“How naked is too naked?” is a question that frequently arises as temperatures soar. Naked yoga was seen to be the latest trend at Glastonbury festival this year and research conducted by the British Naturism organisation suggests that more Britons are going naked than ever before. But what are the legal boundaries when it comes to public nudity?

The law

Firstly, it is not an offence to be naked in public in England and Wales. However, it can become an offence if it can be proven that the naked individual caused harassment, alarm or distress to another person. In the absence of any sexual context and intention to cause alarm and distress – being naked in public is within the law.

The Crown Prosecution Service (CPS) notes in its guidance that every case should be considered on its own facts and merits and ‘a balance needs to be struck between the naturist’s right to freedom of expression and the right of the wider public to be protected from harassment, alarm and distress’. In assessing intention, there must be a serious reason to believe that the naked individual intended to cause alarm and distress. Therefore the circumstance in which public nudity occurs will need to be carefully reviewed.

Possible offences

There are a number of offences with which a naked individual with the necessary intent could be charged:

  • Indecent exposure under s.66 Sexual Offences Act: this requires a person to intentionally expose their genitals and intend that someone will see them and be caused alarm or distress.
  • Harassment, alarm, distress under s.5 Public Order Act 1986: this requires a person to display any writing, sign or other visible representation which is threatening, abusive or insulting, within the hearing or sight of a person that is likely to cause harassment, alarm or distress.
  • Outraging public decency under common law: this requires a person to do in public any act of a lewd, obscene or disgusting nature which outrages public decency and must “go considerably beyond the susceptibilities of, or even shocking, reasonable people.” (per Lord Simon in Knuller (Publishing, Printing and promotions) Ltd v DPP)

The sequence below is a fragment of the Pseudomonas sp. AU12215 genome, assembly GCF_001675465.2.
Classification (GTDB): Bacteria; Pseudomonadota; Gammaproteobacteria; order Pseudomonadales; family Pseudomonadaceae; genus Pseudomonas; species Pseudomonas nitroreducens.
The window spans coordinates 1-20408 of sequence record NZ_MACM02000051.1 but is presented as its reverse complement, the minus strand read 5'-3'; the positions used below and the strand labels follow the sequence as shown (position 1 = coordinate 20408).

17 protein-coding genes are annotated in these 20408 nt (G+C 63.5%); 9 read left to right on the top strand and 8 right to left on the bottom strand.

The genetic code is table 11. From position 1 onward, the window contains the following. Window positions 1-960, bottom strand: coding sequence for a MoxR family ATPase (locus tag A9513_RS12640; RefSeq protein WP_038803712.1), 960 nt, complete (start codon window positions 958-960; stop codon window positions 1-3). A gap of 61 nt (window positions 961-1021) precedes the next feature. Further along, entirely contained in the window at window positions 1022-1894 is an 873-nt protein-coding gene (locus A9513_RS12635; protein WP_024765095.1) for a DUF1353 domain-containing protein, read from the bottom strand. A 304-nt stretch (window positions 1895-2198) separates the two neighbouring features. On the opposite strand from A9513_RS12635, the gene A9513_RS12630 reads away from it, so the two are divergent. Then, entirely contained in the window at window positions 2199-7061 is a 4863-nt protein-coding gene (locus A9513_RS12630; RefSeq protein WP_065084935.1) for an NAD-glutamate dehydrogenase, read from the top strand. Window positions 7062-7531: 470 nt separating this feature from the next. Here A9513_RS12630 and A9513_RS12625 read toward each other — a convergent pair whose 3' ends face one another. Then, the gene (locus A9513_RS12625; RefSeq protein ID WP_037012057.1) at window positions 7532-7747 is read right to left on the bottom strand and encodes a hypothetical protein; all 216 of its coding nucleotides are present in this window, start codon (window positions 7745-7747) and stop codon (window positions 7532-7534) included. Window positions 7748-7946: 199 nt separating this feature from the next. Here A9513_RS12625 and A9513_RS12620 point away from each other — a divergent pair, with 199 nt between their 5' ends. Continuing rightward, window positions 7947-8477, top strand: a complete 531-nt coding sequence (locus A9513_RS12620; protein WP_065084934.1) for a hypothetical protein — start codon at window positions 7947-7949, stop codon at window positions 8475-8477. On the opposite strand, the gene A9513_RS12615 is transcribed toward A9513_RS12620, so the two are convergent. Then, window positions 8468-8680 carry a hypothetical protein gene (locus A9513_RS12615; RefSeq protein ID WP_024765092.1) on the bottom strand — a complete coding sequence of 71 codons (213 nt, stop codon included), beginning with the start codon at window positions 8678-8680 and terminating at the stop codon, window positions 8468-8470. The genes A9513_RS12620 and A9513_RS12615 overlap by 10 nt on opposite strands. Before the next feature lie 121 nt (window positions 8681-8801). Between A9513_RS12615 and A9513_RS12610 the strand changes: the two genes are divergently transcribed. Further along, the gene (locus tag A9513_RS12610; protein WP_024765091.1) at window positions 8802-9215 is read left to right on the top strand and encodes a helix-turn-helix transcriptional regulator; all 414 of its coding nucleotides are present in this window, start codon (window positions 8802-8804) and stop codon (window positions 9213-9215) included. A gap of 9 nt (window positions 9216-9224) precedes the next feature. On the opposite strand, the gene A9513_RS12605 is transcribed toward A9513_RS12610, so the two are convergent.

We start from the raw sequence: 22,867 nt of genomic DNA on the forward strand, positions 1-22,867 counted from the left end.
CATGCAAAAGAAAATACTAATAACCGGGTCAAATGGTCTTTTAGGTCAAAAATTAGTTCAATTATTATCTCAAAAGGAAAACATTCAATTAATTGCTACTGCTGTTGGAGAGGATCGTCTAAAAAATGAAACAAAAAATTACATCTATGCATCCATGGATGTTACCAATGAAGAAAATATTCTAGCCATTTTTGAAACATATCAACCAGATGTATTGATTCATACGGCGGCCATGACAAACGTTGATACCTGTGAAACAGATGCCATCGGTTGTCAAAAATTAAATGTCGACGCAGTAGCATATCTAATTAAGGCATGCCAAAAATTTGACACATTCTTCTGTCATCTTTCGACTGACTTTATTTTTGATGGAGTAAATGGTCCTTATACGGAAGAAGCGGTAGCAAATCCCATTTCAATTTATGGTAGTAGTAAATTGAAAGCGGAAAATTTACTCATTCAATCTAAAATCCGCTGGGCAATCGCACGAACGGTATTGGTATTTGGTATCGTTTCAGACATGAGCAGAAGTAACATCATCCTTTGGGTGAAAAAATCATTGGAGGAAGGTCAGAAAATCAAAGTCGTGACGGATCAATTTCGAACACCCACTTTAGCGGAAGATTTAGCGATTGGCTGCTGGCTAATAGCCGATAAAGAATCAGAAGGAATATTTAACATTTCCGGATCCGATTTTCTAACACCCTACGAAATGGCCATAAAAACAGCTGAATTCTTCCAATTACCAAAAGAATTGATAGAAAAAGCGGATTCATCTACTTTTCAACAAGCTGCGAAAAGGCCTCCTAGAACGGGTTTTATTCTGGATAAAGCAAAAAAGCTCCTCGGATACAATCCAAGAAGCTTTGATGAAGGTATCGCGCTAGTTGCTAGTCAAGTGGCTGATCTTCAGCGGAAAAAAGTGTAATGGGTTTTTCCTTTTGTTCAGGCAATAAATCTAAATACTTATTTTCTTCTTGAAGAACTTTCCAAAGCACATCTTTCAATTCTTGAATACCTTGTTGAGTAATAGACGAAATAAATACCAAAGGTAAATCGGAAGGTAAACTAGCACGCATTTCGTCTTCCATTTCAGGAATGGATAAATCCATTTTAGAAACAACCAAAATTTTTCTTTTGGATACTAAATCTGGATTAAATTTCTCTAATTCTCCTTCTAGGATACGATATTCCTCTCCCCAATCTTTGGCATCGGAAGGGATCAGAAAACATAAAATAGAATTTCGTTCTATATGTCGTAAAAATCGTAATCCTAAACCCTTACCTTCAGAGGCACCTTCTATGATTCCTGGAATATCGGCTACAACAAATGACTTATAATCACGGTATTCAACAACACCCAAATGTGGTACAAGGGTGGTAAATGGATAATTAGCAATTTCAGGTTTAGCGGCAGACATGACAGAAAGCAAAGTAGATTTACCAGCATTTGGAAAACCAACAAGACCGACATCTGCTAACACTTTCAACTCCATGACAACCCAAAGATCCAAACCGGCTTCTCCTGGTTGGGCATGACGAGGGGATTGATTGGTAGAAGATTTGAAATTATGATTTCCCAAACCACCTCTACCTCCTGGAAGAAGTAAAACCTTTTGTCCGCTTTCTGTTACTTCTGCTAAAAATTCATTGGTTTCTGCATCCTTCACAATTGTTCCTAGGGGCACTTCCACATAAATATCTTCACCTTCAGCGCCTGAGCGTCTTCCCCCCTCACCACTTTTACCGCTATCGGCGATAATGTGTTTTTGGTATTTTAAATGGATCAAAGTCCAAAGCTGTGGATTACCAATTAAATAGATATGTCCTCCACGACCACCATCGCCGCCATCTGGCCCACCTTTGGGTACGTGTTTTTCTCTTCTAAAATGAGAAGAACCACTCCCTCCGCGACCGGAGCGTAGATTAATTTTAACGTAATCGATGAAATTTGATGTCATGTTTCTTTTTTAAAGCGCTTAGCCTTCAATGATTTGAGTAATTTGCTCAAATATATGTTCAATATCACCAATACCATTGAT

If found guilty of any of the above offences, a defendant could face anything from a fine to several years imprisonment.

If the naked individual’s intention is limited to going about his or her lawful business without any clothes on they will not necessarily be guilty of these offences.

However, whilst recognising a person’s right to be naked in public, recent case law suggests that there is a “pressing need” for a restriction on such a right in certain social contexts (Gough v DPP [2013] EWHC 3267). Arguably, s.5 POA 1986 can easily override a person’s right to freedom of expression under Article 10 ECHR in the name of public protection.

Some may argue that there is no difference between being naked in public and breastfeeding or sunbathing topless in public – could these acts also cause someone harassment, alarm or distress thus activating s.5? It was suggested in Gough v DPP – there was no entitlement for the views of the minority to “trample roughshod” over the public’s right to enjoy a public space without being caused harassment, alarm and distress.

While the law does not deny a person’s right to be naked in public –it takes a brave and committed naturist to be naked in public as to do so runs the risk of falling foul of the spirit if not the letter of the law.